Linguistics and Science Fiction: A Language and Gender Short Bibliography

Article excerpt

Budiaril laad len medonilaadeth hal el dan ededidethuhaa. We will look at the worldviews imaged in science fiction (SF) created languages

I have just finished teaching a course entitled Linguistics and Science Fiction. In this course we looked at the topic from three points of view: SF created languages and the worldviews imaged therein, which statement a student rendered into Laadan, the headline above; SF with linguistics and/or linguists as major plot devices; and, thirdly, how SF writers in English manage to construct worlds where derivational thinking, basic to English, does not function. In summer 1999 course information will be available at http://grove.ufl.edu/~hardman/, or I can make the information available via e-mail (hardman@ufl.edu).

For the pleasure of the readers of Women and Language I would like to share the list of novels that we used as texts, plus some of those that the students abstracted to share with the class. All these novels relate to language and gender, in one way or another. A good many of them I learned of originally through the James E. Tiptree Award for gender bending science fiction. (For a description and listing see http://www.tiptree.org/index.html.)

Suzette Haden Elgin has said (Linguistics & Science Fiction 1996), Linguistics is our best tool for bringing about social change and SF is our best tool for testing such changes before they are implemented in the real world, therefore the conjunction of the two is desirable and should be useful. This particular set of novels certainly gives her statement validity. Enjoy! (To subscribe to the Newsletter, Linguistics and Science Fiction, contact ocls@ipa.net)

Suzette Haden Elgin's Native Tongue trilogy: Native Tongue (New York: DAW Books, 1984); Judas Rose (New York: DAW books, 1987); Earthsong (New York: DAW books, 1994).

      Native Tongue and Judas Rose deal with the
   development, distribution and effects of the
   woman-created language Laadan. Both are
   complex novels with fascinating insights into
   linguistics and into the way in which language
   creates reality. The major characters are linguists
   whose livelihood is discovering the grammar of,
   and acting as interpreters for, alien languages.
   Earth depends on alien trade, so it also depends on
   the linguists. The third volume is something of a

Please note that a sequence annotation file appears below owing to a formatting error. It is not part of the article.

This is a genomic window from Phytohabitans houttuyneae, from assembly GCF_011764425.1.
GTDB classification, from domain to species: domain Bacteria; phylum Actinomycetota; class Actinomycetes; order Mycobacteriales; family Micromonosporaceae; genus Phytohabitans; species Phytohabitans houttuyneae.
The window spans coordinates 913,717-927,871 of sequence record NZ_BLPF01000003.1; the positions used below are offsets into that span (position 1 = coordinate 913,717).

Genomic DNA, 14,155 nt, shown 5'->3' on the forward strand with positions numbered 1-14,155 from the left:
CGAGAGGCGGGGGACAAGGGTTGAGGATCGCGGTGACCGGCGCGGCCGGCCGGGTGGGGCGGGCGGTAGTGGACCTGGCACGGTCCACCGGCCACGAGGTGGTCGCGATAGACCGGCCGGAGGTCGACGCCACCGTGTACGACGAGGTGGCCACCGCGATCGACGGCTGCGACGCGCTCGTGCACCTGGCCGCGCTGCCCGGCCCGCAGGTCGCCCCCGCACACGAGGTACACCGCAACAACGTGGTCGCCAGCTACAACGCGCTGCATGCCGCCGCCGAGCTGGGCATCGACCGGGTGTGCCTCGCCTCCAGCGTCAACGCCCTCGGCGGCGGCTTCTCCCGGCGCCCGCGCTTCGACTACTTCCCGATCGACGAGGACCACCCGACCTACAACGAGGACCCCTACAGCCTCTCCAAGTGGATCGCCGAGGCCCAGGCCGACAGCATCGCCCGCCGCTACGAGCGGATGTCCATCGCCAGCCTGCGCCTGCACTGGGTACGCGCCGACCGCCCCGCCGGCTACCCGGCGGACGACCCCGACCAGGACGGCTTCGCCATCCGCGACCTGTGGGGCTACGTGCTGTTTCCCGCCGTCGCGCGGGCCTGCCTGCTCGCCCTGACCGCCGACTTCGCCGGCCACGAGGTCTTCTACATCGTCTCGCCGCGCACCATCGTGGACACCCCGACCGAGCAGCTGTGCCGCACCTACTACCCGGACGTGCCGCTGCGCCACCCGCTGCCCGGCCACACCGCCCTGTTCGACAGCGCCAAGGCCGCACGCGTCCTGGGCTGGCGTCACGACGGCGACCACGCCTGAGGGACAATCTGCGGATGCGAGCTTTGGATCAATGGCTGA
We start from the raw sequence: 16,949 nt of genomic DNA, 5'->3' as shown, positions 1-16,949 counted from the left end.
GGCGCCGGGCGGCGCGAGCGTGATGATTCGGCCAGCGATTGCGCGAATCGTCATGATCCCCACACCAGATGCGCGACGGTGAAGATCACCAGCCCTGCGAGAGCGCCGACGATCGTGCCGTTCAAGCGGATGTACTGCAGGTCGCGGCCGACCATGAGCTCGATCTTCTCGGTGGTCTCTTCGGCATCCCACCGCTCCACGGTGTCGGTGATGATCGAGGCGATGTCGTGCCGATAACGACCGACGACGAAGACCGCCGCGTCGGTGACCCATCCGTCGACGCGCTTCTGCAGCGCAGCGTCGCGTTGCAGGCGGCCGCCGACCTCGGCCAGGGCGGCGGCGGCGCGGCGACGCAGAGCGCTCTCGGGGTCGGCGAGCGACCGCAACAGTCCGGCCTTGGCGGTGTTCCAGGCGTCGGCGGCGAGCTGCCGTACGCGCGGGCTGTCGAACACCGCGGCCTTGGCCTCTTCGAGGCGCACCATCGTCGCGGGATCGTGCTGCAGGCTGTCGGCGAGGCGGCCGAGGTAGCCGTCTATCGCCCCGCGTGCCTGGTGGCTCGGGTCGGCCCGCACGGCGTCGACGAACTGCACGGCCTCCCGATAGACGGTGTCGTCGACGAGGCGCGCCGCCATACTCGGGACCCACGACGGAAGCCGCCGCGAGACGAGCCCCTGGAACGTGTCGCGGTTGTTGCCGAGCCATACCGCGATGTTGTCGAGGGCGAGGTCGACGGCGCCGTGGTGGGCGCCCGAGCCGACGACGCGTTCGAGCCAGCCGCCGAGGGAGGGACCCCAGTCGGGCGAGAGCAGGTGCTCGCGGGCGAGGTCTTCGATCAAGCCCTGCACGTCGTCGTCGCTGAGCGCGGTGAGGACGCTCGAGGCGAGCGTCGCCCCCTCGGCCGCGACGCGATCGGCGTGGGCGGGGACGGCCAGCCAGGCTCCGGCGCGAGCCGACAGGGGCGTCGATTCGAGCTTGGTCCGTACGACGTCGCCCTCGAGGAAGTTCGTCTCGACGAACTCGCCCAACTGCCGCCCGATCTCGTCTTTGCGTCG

disjuncture in both content and style with the first
   two. The aliens are gone and instead of Laadan,
   audiosynthesis is the science fiction element. I use
   the first two in my Language and Gender courses.

Nalo Hopkinson. Brown Girl in the Ring (Werner: Aspect 1998).

      Caribbean creole set in a future collapsed
   Toronto, this book takes us out of our own world
   by a consistent and most beautiful use of Creole
   itself in the dialogue. The students loved it. This is
   a first novel by a young author. The major
   character is a young woman resisting her own
   talents, which are of an SF nature.

Ursula K. Le Guin. Left Hand of Darkness, 25th Anniversary edition. (New York : Walker, 1994).

      We used two major works of Ursula Le Guin,
   this one from 25 years ago. The 25th anniversary
   edition contains an appendix that deals
   extensively, in fiction form, with the issue of the
   generic masculine. On the planet of Winter the
   people are only sexed beings once a month, and
   which sex depends on circumstance and chance;
   people have quite ordinary and extensive
   experience being both sexes. An Earth ambassador
   recounts his experiences. A marvelous thought
   experiment and a classic of SF.

Ursula LeGuin. Always Coming Home; composer, Todd Barton; artist, Margaret Chodos; George Hersh, geomancer; maps drawn by the author. (New York: Harper & Row, 1985).

      LeGuin's second volume that we used is more
   recent. She employs in this text the "carrier bag"
   style of writing--really quite fascinating and a
   beautiful book to hold. …